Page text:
ARTICLE 10 Training and Instructions Each State Party must ensure that education and information regarding the prohibition against torture are fully included in the training and instructions of: – civil and military law enforcement personnel – medical personnel – public officials – any persons involved in the custody, interrogation, or treatment of any individual subjected to arrest, detention, or imprisonment © The Article 5 Initiative, 2013
ARTICLE 11 Systematic Review Each State Party must keep under systematic review: – interrogation rules and instructions – methods & practices – custody & treatment of arrestees – detainees & prisoners ARTICLE 12 Prompt and Impartial Investigation Each State Party shall ensure that its authorities proceed with a prompt and impartial investigation wherever there are grounds to believe that an act of torture has been committed in a territory under its jurisdiction © The Article 5 Initiative, 2013
ARTICLE 13 Complaints Each State Party shall ensure that any individual who alleges that he/she has been subjected to torture in any territory under its jurisdiction has the right to complain to, and to have his/her case promptly examined by, competent authorities ARTICLE 14 Redress, Compensation and Rehabilitation Each State Party shall ensure in its legal system that victims of torture obtain redress and have an enforceable right to fair and adequate compensation © The Article 5 Initiative, 2013
ARTICLE 15 Prohibition of the use of evidence obtained through torture ARTICLE 16 Cruel, inhuman or degrading treatment or punishment (other than torture) Specific reference to State obligations in relation to Articles 10, 11, 12 & 13, with the substitution for references of torture to other forms of cruel, inhumane and degrading treatment © The Article 5 Initiative, 2013
ARTICLE 17 Committee against Torture Establishes the Committee against Torture: – ‘ten experts of high moral standing and recognised competence in the field of human rights’ – elected to 4-year terms – equitable geographical distribution ARTICLE 18 Committee against Torture Development of rules of procedure for the Committee © The Article 5 Initiative, 2013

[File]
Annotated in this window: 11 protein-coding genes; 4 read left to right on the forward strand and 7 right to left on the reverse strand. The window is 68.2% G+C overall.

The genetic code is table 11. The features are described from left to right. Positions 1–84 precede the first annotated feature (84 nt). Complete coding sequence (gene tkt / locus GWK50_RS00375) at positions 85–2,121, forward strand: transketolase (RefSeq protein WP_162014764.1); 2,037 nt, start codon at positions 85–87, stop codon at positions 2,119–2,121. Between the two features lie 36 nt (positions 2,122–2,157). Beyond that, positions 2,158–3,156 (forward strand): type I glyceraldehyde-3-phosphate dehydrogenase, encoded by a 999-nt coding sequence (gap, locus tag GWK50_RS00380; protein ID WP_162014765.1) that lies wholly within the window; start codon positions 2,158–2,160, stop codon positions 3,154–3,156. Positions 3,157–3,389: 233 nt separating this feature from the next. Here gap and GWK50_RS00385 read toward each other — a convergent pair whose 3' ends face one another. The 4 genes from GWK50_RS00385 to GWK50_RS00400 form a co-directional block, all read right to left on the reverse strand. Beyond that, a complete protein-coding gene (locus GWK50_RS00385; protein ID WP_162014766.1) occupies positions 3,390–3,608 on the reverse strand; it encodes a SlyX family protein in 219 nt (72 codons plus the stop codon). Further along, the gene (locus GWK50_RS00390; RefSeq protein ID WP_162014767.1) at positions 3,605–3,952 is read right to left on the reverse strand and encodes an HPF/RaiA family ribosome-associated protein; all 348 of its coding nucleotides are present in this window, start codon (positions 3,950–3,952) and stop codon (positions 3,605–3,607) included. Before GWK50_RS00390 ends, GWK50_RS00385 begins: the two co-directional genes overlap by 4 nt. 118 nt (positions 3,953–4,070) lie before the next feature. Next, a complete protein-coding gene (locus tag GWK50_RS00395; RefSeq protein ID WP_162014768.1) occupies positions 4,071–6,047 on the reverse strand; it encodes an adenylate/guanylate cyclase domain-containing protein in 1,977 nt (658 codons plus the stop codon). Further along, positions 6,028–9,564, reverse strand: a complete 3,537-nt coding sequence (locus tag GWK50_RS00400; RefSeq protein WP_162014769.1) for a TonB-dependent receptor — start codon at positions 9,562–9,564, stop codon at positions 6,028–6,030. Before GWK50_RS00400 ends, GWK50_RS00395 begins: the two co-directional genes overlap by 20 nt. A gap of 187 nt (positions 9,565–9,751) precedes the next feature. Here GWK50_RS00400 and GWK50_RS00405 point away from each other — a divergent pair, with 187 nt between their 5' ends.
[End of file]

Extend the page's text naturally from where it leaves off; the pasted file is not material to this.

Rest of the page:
ARTICLE 19 State Party Reporting States’ reports to be submitted to the Committee every 4 years through the Secretary-General of the UN – Reports include measures taken by the State Party to give effect to their obligations under the Convention Committee responds to the State Report with general comments by the Committee ARTICLE 20 Indication of Torture in Territory of State Party If there is evidence of torture being systematically practiced by a State Party, the Committee will invite the State Party to cooperate in the examination of this information and to submit observations – Confidential inquiries may be made by the Committee – Visits to the country concerned may also take place – These proceedings are confidential © The Article 5 Initiative, 2013
United Nations Committee against Torture © The Article 5 Initiative, 2013
Committee against Torture (CAT) Monitors States’ compliance with their obligations under UNCAT, using three different mechanisms: – State reporting – Inquiries – Individual and State communications Composed of 10 independent experts acting in their personal capacity, serving a 4-year, renewable, term © The Article 5 Initiative, 2013
Inquiry Article 20 of UNCAT authorises CAT to conduct an inquiry into allegations of systematic torture practiced in a State Party Inquiries can be based on information received from other States, UN agencies, civil society, individuals or any other source If the State agrees, CAT will visit the country to assess the situation The entire proceedings and the final report are confidential, but the State Party can agree that a summary of the report be published in CAT’s annual report © The Article 5 Initiative, 2013